Incremental backups on unix systems are annoying. For a start, you have to do a “full snapshot” fairly regularly, otherwise it takes rather a lot of time/effort/disk-usage to restore to, say, yesterday (which is the most likely place you want to restore to). You can’t delete older backups willy nilly. You also can’t compress older backups if you need to compare them to now (e.g. rsync’s hard links feature). Grrr.

So I got to thinking, and came up with a theory: having rsynced data to a new backup folder using a previous backup folder as –link-dest, you could then go into that previous folder, delete any files which had a link reference count of >=2 (i.e. they also existed in your new folder), keep a list of those deleted files for future reference, and bob’s your uncle. You can then delete/compress/whatever that old folder which, being only what’s different from now, would be pretty small to start with. More to the point, to get back to a given point in time you *start* from today and work backwards, thus making the most likely option of “restore to yesterday” really easy.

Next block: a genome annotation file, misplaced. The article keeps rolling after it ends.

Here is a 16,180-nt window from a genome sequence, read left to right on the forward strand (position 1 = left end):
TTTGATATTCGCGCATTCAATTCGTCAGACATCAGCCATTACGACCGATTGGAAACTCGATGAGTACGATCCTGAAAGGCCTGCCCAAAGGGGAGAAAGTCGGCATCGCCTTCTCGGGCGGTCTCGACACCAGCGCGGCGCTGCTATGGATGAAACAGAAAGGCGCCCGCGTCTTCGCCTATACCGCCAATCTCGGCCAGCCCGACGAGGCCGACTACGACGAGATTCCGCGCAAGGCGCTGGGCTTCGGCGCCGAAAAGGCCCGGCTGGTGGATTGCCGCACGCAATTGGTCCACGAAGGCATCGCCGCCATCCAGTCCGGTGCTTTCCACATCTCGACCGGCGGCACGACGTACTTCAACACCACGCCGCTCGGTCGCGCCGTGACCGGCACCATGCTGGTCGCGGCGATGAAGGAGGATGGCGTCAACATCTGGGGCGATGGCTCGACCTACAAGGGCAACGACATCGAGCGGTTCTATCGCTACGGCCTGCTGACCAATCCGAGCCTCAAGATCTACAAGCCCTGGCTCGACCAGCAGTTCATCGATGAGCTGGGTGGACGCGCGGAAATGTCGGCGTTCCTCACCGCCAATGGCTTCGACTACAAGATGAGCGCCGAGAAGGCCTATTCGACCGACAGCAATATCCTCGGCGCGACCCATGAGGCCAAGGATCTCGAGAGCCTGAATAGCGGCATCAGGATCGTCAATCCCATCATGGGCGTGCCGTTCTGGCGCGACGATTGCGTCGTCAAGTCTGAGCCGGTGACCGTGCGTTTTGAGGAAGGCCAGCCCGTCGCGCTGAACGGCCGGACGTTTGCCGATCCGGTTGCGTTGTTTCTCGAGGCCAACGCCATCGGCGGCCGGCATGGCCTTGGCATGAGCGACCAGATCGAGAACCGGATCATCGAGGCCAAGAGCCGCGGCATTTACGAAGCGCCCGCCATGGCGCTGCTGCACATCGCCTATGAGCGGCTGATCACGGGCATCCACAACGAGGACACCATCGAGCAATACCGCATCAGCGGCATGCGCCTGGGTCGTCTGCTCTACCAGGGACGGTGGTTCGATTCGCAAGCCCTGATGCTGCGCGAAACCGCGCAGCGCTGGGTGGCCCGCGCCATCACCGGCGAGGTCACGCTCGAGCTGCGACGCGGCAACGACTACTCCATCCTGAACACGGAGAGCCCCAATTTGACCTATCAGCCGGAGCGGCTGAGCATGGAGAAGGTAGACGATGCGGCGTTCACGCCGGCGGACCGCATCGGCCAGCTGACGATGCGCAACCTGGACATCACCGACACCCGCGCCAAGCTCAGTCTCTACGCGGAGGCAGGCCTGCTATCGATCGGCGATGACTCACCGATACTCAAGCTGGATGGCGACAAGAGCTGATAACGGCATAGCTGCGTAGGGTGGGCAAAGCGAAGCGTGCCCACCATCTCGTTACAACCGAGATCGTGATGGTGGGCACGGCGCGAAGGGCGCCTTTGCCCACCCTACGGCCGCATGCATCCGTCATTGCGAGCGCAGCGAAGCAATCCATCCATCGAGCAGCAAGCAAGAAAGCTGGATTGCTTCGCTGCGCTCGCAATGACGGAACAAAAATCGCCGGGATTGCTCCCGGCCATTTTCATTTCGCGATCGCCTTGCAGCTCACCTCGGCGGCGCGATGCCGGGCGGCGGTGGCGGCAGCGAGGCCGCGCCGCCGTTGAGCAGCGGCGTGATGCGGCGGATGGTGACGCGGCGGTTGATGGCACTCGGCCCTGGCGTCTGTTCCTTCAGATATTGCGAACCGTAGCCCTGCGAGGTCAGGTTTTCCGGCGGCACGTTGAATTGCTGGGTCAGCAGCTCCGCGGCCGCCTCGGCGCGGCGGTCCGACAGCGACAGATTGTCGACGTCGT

I decided to call this general process Reverse Incremental Backups. So I googled it to see if anyone else had come up with the concept. And they had…

rdiff-backup has basically exactly the same functionality of my theory, but ready made and wrapped up into a neat package. It’s brilliant. It uses the rsync library, so you get pretty much all the functions and options of rsync, but it keeps a special “rdiff-backup-data” folder in your backup dir, which contains compressed reverse diffs and other bits & pieces. You can restore with one simple command to any point in time that you’ve got the reverse diffs for. You can also run with the –remove-older-than command regularly so you can keep only, say, the last month of data.

This is going to reduce the amount of space that backups use by rather a lot, and also increase the frequency with which I can take backups (e.g. several times a day for critical servers). Hooray for !